Lefebvre, A. H. , and Ballal, D. R. , 2010, Gas Turbine Combustion: Alternative Fuels and Emissions, 3rd ed., Taylor & Francis, Boca Raton, FL, pp. 537.
Cuoci, A. , Frassoldati, A. , Faravelli, T. , and Ranzi, E. , 2015, “OpenSMOKE++: an Object-Oriented Framework for the Numerical Modeling of Reactive Systems With Detailed Kinetic Mechanisms,” Comput. Phys. Commun., 192, pp. 237–264. [CrossRef]
Cuoci, A. , Frassoldati, A. , Faravelli, T. , and Ranzi, E. , 2013, “Numerical Modeling of Laminar Flameswith Detailed Kinetics Based on the Operator-Splitting Method,” Energy Fuels, 27(12), pp. 7730–7753. [CrossRef]
Ranzi, E. , Frassoldati, A. , Grana, R. , Cuoci, A. , Faravelli, T. , Kelley, A. , and Law, C. , 2012, “Hierarchical and Comparative Kinetic Modeling of Laminar Flame Speeds of Hydrocarbon and Oxygenated Fuels,” Prog. Energy Comb. Sci., 38(4), pp. 468–501. [CrossRef]
Daniele, S. , Jansohn, P. , Mantzaras, J. , and Boulouchos, K. , 2011, “Turbulent Flame Speed for Syngas at Gas Turbine Relevant Conditions,” Proc. Combust. Inst., 33(2), pp. 2937–2944. [CrossRef]
Smooke, M. D. , Puri, I. K. , and Seshadri, K. , 1986, “A Comparison Between Numerical Calculations and Experimental Measurements of the Structure of a Counterflow Diffusion Flame Burning Diluted Methane in Diluted Air,” Proc. Combust. Inst., 21(1), pp. 1783–1792. [CrossRef]
Williams, F. A. , 1985, Combustion Theory: The Fundamental Theory of Chemically Reacting Flow Systems, 2nd ed., Addison/Wesley Pub.Co., Boston, MA.
Borghi, R. , 1988, “Turbulent Combustion Modeling,” Prog. Energy Comb. Sci., 14(4), pp. 245–292. [CrossRef]
Glassman, I. , Yetter, R. A. , and Glumac, N. , 2014, Combustion, Academic Press Inc., Cambridge, UK.
Meneveau, C. , and Poinsot, T. , 1991, “Stretching and Quenching of Flamelets in Premixed Turbulent Combustion,” Combust. Flame, 86(4), pp. 311–332. [CrossRef]

Figures

Grahic Jump Location
Fig. 1

Schematics of the ARI 100 T2 combustor

Grahic Jump Location
Fig. 2

Fuel mass flow rates evolution during the transfer procedure (m˙f,pilot,CH4=0.4 g/s=const) at 100% load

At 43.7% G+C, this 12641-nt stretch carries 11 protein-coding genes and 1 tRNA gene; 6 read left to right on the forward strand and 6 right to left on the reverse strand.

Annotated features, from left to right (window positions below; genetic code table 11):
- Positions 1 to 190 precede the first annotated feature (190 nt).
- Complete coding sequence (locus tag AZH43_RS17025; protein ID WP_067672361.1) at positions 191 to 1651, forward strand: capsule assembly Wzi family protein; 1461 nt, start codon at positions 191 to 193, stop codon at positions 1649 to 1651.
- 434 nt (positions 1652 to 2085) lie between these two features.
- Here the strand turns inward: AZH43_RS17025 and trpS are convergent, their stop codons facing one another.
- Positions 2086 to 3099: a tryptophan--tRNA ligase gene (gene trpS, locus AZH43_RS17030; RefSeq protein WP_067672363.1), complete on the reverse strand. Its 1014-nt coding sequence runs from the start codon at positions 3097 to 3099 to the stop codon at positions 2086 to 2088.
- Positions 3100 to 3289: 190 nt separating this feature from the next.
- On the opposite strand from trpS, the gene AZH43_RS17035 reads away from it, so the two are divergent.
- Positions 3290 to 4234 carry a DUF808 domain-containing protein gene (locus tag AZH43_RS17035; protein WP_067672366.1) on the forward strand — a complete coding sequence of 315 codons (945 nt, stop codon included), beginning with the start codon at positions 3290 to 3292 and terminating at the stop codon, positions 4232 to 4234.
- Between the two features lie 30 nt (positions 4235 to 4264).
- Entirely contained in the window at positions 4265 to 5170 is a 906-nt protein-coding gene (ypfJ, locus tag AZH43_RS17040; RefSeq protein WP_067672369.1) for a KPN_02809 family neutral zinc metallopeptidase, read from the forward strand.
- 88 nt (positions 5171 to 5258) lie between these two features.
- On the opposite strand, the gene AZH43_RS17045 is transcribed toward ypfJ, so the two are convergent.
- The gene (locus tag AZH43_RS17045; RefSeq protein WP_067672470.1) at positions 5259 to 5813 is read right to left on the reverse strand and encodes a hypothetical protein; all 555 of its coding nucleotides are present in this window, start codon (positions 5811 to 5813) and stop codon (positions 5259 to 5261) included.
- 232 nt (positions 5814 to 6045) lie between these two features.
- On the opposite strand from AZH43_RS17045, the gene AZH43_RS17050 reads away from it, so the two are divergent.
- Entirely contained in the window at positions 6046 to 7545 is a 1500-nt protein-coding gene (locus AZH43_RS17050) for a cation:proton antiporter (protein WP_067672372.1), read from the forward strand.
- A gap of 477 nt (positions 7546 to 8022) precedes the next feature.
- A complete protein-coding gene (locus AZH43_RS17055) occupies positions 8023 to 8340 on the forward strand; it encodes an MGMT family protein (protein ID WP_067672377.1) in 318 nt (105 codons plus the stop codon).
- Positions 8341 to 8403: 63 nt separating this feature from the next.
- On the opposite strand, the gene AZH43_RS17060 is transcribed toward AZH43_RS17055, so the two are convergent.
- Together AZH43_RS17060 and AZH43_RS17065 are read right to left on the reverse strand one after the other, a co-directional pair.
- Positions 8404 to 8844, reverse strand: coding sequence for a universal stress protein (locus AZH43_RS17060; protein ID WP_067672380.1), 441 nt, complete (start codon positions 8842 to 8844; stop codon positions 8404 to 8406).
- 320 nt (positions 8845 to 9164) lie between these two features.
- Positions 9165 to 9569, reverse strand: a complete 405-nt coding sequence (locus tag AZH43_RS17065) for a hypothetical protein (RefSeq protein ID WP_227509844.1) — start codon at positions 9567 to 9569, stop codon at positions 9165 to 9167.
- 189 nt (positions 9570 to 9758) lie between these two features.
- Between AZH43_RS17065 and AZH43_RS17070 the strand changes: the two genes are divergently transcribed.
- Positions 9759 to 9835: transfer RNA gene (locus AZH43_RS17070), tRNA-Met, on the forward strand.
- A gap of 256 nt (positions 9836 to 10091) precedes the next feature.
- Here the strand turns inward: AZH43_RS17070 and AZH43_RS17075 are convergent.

Grahic Jump Location
Fig. 3

Fuel mole fraction evolution during the transfer procedure (m˙f,pilot,CH4=0.4 g/s=const) at 100% load

Grahic Jump Location
Fig. 4

Schematics of the fuel flexible ARI 100 T2 combustor

Grahic Jump Location
Fig. 5

SL and ϕpz evolution at 100% load (m˙f,pilot,CH4=0.4 g/s=const)

Grahic Jump Location
Fig. 6

δL, SL, ST, and ST/SL evolution at 100% load (m˙f,pilot,CH4=0.4 g/s=const)

Grahic Jump Location
Fig. 7

Validation of the Smooke simplified chemical mechanism for the composition at 300 s

Grahic Jump Location
Fig. 8

Case 2—combustor outlet temperature

Grahic Jump Location
Fig. 9

Radial temperature profile at the combustor outlet section and mass weighted average COT variation during the transition phase from methane to syngas

Grahic Jump Location
Fig. 10

Heat of reaction (1–2 from top)

Grahic Jump Location
Fig. 11

Case 2—liner inner walls temperature

Grahic Jump Location
Fig. 12

Case 1–2 (from top)—combustion regimes

Tables

Errata

Some tools below are only available to our subscribers or users with an online account.

Related Content

Customize your page view by dragging and repositioning the boxes below.

Related Journal Articles
Related eBook Content
Topic Collections

Sorry! You do not have access to this content. For assistance or to subscribe, please contact us:

  • TELEPHONE: 1-800-843-2763 (Toll-free in the USA)
  • EMAIL: asmedigitalcollection@asme.org
Sign In